The fires in the US have been devastating this year, especially in the western states. As of September 15, 2015, 8.8 million acres of land have burned, leaving many pets and their families displaced, or worse.
Your region may not be experiencing wildfires, but house fires can pose a danger anywhere, and our animals are often the victims. A scary statistic is that 40,000 pets die each year in house fires!
Animals have been known to cause fires. About 1,000 fires are started by pets annually.
So how can we prevent this tragedy in our own homes?
Did you know that glass drinking bowls on wooden decks can be a fire hazard? Using Pyrex or Corningwear-type bowls may seem like a good idea since they are heavy, and it's easy to see if the water is looking fresh and clean.
You may remember doing science experiments using a magnifying glass to concentrate the sun's rays enough to burn objects. This same principle can actually create a fire on your deck!
Just as if you had a human toddler around, you need to get down on your dog's level and see if there is anything that they can get into that could cause a fire. This includes exposed or loose wires.
Check to see that there is no evidence of damage on electrical cords (pet inflicted or otherwise). Chewed cords should be reinforced with electrical tape and then sprayed with a pet-safe deterrent such as bitter apple.
Your stove or oven can pose a real danger to your pet and your home. The majority of fires that are caused by pets involve this kitchen appliance.
There have been cases of dogs trying to reach food sitting on the stove and inadvertently hitting the igniter. Many dogs have died and homes destroyed in this scenario.
The remedy for this is to either remove the knobs or get a safety cover. These can be found in baby-proofing sections of stores.
Don't store food on your stove that may entice hungry pets and cause a problem. Teach cats to stay off the countertops and stove.
Pets in Halloween costumes paired with lit jack-o-lanterns can be a dangerous combination. Supervise clothed pets and use flameless candles to light up your Halloween decor.
Christmas trees can also pose a danger. Cats may climb up trees that are overloaded with electrical cords and cause them to topple. Dogs may chew on the cords. Don't leave your holiday lights on when you aren't at home and supervise your pets near decor.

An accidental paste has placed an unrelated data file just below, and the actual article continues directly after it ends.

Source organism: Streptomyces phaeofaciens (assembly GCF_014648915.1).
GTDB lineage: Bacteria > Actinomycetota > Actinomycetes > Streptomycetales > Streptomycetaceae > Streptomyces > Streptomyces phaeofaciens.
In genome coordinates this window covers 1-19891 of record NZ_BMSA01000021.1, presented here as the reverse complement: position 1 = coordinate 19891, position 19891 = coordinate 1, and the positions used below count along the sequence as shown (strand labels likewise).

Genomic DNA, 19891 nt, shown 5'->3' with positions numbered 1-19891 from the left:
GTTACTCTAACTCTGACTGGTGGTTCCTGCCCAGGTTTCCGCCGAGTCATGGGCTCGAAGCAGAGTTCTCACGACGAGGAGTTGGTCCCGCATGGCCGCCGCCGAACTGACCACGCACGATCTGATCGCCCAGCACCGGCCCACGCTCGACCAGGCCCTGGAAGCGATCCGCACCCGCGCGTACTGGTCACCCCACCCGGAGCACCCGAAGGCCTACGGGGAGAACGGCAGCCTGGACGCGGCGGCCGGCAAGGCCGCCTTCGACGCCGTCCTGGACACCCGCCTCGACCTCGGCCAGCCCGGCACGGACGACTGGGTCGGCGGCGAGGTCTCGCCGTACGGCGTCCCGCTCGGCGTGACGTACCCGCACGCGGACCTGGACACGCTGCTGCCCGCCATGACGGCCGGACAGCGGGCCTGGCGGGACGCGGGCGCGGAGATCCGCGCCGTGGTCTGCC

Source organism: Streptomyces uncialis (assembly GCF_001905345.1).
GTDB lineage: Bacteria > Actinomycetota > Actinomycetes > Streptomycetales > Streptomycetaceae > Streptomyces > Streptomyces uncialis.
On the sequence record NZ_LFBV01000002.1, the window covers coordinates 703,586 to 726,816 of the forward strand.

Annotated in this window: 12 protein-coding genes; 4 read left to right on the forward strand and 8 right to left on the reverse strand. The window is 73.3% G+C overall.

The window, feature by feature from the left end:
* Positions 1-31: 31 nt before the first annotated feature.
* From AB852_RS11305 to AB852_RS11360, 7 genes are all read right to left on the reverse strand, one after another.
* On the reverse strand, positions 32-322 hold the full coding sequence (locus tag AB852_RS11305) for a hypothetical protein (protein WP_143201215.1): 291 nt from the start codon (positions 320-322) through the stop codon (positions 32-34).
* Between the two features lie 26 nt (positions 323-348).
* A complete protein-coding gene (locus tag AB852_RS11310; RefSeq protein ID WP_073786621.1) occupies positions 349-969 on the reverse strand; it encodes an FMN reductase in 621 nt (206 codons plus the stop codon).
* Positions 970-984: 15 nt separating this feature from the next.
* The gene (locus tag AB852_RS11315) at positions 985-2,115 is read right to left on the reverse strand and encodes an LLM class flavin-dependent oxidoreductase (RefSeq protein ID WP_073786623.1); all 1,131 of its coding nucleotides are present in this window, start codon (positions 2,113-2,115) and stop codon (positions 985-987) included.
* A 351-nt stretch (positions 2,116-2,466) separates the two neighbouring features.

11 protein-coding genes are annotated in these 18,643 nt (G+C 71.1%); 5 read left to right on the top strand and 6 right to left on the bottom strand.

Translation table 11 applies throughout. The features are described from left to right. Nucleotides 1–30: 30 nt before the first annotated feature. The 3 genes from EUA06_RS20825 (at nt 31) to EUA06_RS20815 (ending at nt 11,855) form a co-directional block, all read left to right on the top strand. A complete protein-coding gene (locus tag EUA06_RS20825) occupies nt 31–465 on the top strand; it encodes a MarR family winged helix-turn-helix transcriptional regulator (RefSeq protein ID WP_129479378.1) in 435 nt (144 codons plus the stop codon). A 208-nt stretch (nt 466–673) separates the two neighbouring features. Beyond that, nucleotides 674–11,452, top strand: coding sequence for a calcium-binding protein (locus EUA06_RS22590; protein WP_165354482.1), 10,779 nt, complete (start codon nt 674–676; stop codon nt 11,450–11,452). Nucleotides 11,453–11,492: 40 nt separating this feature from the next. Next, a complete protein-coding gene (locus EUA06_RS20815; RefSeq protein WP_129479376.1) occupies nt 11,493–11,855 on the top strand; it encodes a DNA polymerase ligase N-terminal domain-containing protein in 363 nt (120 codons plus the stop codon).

Whether it's an ashtray, a wood fireplace or a fire pit, always make sure there are no live embers that a wagging tail might spread.
Do you have fire extinguishers? Keep them in places where fires are most likely to occur such as the kitchen and the garage.
Did you know they need to be refreshed? I know mine hasn't been looked at in years.
My smoke detectors are in serious need of replacement. After 20 years, they have been chirping erratically even when the batteries are replaced.
Consider getting rate-of-rise detectors in kitchens. These will go off with rapid rises in temperature rather than with smoke or steam.
In the event of an fire or other emergency, you'll want to have a premade evacuation kit. It should include:
1. Food and fresh water
2. A leash and collar (with an ID tag)
3. Bowl(s) for food and water
4. Photos of your pet and of you and your pet together
5. Medications and supplements your dog needs
6. Immunization/veterinary records
7. A pet carrier large enough for your dog or cat can stand up and turn around in
8. First aid supplies
9. Emergency contact lists (may include friends, family members, vets, pet-friendly hotels and kennels, the Red Cross, etc.)
It's also wise to include comfort items such as a favorite type of toy and blanket. Anti-anxiety pet products can also be helpful.
Your pet should have current identification at all times. If you and your pet were ever to get separated, identification traces ownership back to you, and you are more likely to be reunited. Make sure the ID tag your pet wears is updated with your current contact information.
Veterinarians also recommend microchipping your pet. In an emergency, pets may become scared and run away. Even if your pet is stolen or loses its collar and tag, a microchip will increase your odds of being reunited with your cat or dog.
If your area is affected by a wildfire, you may be evacuating the area along with your neighbors. Many Red Cross disaster shelters accept pets, but it is still a good idea to prepare an alternate pet plan in the event that you have to evacuate. Some rescue services will not be able to accommodate animals. If you have some advanced warning of looming danger, make sure your pets and their crates are easy to access in case you and your family need to get out quickly.
1. Pick a safe place. Know ahead of time where you, your family, and your pet can escape to or stay at in should you have to leave your home. Where are the pet-friendly hotels? What about kennels or boarding facilities? Where are the nearest Red Cross shelters?
2. Pick a caregiver. There may be a situation that requires you to leave, but you cannot bring your pet along. Do not abandon your pet! Instead, choose a designated caregiver that you trust. This could be a neighbor, friend, or family member.
Fires are scary, but you can be sure that your pets are safe if you take certain precautions.